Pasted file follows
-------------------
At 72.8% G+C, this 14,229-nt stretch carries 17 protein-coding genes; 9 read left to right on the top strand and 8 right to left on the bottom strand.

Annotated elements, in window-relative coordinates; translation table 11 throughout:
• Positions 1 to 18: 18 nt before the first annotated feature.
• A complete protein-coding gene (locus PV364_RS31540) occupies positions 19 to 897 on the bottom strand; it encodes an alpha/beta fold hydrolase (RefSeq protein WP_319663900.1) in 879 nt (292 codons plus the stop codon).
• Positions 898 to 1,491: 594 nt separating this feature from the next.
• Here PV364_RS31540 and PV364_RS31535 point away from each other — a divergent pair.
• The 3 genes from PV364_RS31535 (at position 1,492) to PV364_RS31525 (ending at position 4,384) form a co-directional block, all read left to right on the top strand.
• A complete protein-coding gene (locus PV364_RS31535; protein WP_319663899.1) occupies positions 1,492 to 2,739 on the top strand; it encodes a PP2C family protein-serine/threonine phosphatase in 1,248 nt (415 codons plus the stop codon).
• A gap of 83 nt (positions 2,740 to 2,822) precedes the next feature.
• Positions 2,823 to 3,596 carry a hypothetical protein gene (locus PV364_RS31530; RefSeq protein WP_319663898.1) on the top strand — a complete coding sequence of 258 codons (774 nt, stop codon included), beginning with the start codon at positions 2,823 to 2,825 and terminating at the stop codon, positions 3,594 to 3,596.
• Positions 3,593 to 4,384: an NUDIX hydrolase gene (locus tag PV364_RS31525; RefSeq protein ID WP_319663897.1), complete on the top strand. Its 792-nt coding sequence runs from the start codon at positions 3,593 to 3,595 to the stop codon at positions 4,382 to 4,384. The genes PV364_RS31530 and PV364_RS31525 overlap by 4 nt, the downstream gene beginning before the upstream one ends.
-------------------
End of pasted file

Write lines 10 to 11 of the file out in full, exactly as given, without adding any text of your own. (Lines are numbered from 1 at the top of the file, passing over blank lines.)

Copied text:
• Positions 2,823 to 3,596 carry a hypothetical protein gene (locus PV364_RS31530; RefSeq protein WP_319663898.1) on the top strand — a complete coding sequence of 258 codons (774 nt, stop codon included), beginning with the start codon at positions 2,823 to 2,825 and terminating at the stop codon, positions 3,594 to 3,596.
• Positions 3,593 to 4,384: an NUDIX hydrolase gene (locus tag PV364_RS31525; RefSeq protein ID WP_319663897.1), complete on the top strand. Its 792-nt coding sequence runs from the start codon at positions 3,593 to 3,595 to the stop codon at positions 4,382 to 4,384. The genes PV364_RS31530 and PV364_RS31525 overlap by 4 nt, the downstream gene beginning before the upstream one ends.